October 1943: Moscow Declaration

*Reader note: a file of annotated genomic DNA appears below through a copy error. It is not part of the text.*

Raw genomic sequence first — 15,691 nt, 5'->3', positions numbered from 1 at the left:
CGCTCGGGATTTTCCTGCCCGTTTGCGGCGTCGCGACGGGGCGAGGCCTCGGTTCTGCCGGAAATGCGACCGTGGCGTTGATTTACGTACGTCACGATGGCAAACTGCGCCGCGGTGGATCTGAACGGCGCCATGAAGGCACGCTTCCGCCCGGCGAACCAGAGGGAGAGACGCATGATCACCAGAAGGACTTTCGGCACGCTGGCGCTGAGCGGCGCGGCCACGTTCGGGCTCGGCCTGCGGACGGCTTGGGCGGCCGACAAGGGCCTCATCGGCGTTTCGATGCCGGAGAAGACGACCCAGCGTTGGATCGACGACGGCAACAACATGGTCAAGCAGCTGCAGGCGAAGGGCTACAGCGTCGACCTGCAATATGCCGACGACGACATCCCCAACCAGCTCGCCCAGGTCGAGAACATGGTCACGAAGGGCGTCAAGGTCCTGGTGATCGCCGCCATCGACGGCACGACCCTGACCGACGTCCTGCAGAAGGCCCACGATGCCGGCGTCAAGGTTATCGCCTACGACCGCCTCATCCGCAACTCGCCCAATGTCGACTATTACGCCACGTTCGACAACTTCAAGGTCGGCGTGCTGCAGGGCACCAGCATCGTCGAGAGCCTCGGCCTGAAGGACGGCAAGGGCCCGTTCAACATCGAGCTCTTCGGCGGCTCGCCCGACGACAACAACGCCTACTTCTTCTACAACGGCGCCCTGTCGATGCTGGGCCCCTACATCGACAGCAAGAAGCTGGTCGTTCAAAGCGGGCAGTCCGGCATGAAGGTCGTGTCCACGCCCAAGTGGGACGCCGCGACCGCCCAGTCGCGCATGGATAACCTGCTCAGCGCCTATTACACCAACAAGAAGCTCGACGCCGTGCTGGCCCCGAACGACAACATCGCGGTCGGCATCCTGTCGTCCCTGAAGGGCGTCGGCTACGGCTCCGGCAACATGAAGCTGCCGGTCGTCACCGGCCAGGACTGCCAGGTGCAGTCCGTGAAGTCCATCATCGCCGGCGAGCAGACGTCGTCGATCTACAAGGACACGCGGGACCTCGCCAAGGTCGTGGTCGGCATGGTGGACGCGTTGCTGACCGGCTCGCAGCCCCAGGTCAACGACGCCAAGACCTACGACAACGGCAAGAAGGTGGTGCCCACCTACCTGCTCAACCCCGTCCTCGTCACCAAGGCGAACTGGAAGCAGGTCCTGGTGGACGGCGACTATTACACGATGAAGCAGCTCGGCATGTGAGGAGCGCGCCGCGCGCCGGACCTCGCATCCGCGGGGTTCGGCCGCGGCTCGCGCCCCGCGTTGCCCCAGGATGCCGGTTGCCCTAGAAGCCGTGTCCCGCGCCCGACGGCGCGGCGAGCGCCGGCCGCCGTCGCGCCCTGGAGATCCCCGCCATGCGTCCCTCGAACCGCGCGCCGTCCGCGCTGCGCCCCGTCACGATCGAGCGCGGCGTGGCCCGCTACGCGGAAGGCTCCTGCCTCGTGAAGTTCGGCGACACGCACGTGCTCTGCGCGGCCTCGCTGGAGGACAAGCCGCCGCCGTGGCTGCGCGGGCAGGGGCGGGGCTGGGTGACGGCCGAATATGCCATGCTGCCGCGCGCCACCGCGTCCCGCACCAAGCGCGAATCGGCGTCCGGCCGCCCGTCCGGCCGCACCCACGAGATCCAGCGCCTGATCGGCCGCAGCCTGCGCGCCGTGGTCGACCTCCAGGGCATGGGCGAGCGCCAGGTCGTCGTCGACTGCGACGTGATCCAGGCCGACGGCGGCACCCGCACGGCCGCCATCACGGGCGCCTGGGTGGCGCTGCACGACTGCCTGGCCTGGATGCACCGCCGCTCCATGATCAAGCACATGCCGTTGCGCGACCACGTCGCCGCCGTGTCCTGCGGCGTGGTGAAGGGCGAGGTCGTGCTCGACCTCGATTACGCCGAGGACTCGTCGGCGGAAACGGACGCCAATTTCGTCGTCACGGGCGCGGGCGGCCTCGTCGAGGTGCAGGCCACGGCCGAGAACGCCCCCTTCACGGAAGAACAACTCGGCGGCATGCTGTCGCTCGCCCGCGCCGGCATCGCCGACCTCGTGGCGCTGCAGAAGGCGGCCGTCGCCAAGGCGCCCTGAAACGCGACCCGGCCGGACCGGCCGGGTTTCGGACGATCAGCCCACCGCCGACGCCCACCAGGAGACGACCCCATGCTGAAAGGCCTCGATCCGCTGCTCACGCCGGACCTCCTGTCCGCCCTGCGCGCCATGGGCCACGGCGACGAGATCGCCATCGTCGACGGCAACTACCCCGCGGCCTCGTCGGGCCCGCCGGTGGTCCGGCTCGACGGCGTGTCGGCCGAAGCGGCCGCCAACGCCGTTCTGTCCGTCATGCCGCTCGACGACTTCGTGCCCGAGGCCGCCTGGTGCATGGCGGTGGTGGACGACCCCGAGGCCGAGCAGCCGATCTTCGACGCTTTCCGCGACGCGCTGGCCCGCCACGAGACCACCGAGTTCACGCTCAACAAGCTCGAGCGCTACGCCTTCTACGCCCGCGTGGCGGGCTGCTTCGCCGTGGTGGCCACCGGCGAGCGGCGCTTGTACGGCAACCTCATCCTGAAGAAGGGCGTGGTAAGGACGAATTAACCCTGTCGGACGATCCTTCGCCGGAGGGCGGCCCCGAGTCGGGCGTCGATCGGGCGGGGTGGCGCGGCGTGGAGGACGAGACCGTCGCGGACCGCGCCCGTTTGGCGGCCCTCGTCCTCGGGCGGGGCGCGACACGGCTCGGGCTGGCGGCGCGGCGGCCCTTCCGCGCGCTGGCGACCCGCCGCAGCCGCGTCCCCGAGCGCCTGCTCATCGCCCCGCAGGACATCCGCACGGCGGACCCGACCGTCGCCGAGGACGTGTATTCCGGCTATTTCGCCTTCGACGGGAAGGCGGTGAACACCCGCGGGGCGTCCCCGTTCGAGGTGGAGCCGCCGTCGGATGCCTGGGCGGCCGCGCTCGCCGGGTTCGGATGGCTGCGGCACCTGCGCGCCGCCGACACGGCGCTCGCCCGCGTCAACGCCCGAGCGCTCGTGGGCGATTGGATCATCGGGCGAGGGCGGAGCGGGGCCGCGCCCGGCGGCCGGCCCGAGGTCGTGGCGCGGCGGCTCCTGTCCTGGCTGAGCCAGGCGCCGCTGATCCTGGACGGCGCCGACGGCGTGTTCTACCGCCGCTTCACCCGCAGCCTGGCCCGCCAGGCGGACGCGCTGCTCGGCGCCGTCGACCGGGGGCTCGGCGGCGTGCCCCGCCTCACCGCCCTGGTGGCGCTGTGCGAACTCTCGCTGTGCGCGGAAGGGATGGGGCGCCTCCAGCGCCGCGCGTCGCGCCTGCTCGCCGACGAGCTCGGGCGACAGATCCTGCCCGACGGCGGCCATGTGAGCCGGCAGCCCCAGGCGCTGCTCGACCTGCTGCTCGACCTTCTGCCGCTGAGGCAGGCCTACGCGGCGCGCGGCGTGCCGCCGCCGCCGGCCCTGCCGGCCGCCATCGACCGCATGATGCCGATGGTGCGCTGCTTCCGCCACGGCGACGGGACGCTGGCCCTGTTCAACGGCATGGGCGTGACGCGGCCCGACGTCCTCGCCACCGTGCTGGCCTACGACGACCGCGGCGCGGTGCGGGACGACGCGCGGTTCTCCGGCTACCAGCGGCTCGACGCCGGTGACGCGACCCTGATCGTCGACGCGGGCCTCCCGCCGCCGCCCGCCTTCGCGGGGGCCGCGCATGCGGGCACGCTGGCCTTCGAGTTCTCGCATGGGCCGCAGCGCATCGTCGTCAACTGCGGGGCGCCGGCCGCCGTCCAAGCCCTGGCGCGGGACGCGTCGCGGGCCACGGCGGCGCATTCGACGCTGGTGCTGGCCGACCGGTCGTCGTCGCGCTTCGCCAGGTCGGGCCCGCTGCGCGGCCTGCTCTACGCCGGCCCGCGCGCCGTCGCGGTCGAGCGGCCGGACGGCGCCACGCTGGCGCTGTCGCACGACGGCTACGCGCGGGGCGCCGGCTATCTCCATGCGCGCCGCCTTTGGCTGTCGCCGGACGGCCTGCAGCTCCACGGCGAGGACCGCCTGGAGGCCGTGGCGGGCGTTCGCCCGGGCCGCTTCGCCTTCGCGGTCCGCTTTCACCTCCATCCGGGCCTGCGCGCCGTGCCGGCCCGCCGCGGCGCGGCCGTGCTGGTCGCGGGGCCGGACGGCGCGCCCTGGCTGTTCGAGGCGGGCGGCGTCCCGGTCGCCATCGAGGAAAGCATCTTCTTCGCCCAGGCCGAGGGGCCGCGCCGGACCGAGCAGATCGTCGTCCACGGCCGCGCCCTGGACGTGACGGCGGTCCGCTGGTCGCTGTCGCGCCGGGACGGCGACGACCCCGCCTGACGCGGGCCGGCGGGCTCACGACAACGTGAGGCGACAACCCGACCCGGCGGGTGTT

This lack of consensus among the Allies led to the third major diplomatic step, which occurred a year later in the Soviet Union. On October 30, 1943, the Big Three and China signed the Moscow Declaration, in which the Big Three issued a “Statement on Atrocities.” According to the statement, after the end of hostilities, the three Allied powers would send Nazis accused of atrocities “back to the countries in which their abominable deeds were done in order that they may be judged and punished according to the laws of these liberated countries and of free government which will be erected therein.” The signatories made one important qualification, however, writing that “[t]he above declaration is without prejudice to the case of German criminals whose offenses have no particular geographical localization and who will be punished by joint decision of the government of the Allies.”18 As a result, this declaration raised the possibility of both domestic trials and the establishment of an ICT. By Churchill’s design, this declaration also allowed the Allies to adopt other transitional justice options jointly, such as the U.K.-favored option, extrajudicial execution.

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